Two Letters Re: How to Defend a Retreat Against Wheeled Vehicle Threats

Mr. Rawles,
Thank you for all you do in educating those of use who have been slow to see.
After I read B.W.’s How to Defend a Retreat Against Wheeled Vehicle Threats I had to tell about an idea I have been playing with.
Taking the anthill and flower trough concepts and combining them. To build this in imagination we will go in reverse order to what you would do in real life. First build the ant hill. They should surround your building spaced less than a cars width apart. Build another ring outside of that but put the anthills in the gaps of the first ring, much like a circular checkered board. Now on at least every third anthill in the ring cut away 1/3 to ½ of the mound closest to the building. Continue to dig until at least 2 feet below grade. Line the hole and the cut away side of the hill with landscaping stone or timber. If you place a planter in the hole you now have a decorative flower / herb / vegetable garden viewable from the house. Once bad things happen, take the pots out of the hole and you have a ring of fighting positions. The advantage this has over the flower pot / trough on top of the ground is there is nothing for an attacking force to hide behind without exposing themselves to direct fire and the only way you will move it is with a dozer. These can be improved with grenade sumps, drainage, com wires or whatever you could imagine. The disadvantages would be exposure to fire from the flanks and while moving to the position, and mowing them would be a bear. Of course to actually build these you would start by digging the hole, building the mound then lining the hole. – D.M.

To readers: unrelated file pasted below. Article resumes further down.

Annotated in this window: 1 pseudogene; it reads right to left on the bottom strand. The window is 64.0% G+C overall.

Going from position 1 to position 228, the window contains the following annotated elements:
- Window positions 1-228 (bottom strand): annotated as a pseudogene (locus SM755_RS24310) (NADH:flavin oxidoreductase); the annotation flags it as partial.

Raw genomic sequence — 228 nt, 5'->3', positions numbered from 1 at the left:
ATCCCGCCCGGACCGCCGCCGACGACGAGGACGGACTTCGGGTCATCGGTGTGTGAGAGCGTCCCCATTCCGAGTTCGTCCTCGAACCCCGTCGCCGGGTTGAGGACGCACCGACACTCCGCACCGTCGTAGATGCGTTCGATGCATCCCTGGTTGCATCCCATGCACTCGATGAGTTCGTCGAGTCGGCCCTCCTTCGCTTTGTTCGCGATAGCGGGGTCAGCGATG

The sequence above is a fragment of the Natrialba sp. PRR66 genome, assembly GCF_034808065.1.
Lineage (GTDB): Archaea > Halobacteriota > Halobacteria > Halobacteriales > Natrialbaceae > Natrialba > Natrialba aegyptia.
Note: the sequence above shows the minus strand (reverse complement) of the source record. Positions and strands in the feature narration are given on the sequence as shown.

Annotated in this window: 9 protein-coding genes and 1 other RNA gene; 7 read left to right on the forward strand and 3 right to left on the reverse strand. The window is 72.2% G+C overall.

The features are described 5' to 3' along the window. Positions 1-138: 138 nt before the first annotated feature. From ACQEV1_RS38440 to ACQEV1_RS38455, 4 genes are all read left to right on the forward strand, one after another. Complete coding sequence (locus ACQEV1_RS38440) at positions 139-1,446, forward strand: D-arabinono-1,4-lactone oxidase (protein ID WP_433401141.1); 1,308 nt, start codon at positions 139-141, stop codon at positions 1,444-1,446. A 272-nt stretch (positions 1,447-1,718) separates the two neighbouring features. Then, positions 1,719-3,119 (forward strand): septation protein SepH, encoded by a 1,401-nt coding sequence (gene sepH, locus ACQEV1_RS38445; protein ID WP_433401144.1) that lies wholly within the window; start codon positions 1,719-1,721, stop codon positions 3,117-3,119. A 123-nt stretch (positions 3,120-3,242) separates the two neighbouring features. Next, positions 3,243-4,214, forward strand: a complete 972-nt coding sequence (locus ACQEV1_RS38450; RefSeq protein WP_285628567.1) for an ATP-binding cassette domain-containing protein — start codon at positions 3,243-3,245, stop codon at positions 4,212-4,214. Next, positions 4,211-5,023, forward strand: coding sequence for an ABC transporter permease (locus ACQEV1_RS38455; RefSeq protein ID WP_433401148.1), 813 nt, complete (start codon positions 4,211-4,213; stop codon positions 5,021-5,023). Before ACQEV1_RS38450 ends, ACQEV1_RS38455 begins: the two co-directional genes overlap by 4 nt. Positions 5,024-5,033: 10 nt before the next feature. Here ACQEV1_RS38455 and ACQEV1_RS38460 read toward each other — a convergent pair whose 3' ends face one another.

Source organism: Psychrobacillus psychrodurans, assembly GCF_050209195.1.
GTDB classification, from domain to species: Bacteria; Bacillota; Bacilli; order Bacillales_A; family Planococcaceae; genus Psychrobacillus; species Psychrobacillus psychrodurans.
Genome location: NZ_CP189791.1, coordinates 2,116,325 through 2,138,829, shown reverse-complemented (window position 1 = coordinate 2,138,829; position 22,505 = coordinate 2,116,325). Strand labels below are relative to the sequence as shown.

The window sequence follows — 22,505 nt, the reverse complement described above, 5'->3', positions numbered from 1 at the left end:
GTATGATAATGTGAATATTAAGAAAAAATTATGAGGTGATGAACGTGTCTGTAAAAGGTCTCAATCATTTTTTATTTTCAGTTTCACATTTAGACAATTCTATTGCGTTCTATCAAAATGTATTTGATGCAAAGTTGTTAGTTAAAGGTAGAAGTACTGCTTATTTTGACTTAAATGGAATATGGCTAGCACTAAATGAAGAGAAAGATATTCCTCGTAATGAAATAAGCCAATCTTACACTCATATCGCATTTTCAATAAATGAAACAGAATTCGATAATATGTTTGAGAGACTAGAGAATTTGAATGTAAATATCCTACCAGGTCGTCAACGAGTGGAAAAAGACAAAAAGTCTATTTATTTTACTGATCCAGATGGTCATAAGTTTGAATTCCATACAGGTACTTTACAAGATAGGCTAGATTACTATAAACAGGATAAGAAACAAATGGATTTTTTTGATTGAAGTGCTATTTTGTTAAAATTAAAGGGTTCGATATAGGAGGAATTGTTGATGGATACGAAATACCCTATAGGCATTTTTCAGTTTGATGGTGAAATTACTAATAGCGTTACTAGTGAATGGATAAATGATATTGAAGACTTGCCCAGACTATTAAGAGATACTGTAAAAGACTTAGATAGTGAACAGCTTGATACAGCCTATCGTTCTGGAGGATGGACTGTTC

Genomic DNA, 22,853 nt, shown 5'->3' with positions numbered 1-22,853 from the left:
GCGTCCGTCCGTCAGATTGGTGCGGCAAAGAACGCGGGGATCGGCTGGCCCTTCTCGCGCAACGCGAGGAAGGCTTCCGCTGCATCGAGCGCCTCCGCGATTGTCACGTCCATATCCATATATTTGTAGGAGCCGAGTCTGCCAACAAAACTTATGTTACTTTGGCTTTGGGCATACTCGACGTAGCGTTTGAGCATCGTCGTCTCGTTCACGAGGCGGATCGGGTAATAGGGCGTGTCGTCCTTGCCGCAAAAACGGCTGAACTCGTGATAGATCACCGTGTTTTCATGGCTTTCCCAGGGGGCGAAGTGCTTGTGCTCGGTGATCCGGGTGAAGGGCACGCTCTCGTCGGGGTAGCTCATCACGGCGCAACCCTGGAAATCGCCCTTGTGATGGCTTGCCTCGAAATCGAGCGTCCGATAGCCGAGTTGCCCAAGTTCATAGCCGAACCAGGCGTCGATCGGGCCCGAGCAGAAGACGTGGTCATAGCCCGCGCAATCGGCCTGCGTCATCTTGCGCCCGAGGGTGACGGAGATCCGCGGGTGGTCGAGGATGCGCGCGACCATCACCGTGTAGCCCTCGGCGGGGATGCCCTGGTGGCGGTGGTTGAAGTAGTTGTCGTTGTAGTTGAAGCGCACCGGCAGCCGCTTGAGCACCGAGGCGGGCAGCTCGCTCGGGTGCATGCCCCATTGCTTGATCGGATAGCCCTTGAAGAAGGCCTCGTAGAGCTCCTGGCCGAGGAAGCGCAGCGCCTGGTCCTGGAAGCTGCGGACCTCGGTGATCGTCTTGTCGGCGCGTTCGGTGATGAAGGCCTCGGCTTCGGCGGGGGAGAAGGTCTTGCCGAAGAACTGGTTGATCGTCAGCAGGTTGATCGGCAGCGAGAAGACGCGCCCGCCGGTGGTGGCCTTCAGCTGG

Dear Mr. Rawles,
After reading the entry this morning about using fishing line as an anti-personnel method (and specifically a reference to decapitating snowmobile riders) I looked around the Internet for this topic.  I found no credible evidence that this ever occurred.

There is an undocumented reference in the Wikipedia link mentioning decapitation with snowmobiles but without a reference. 

There is a lively discussion on the Mythbusters site.

The closest I came was a reference to sentencing for decapitation of a man hit by a snowmobile while the driver was going in excess of 100 mph and his friend was climbing from a partially frozen lake.  However that citation, as you can see is from a web site that also features “male enhancement” and so the credibility of that suffers as well.

So from my research so far I would say this part of the post is “Busted.”  Nevertheless, it still raises the potential utility of using heavy-gauge fishing line as part of a tangle foot defense, especially if done in concert with cans filled with stones as a non-powered sonic alarm (as you described in your first novel).

JWR Replies: You are correct: It isn’t decapitation.  It is usually chest, neck and head trauma, to varying degree. And it isn’t “monofilament fishing line”–it is usually horizontal wire that is the source of injuries to snowmobilers. Wire or cable typically has a much higher breaking strength than monofilament.

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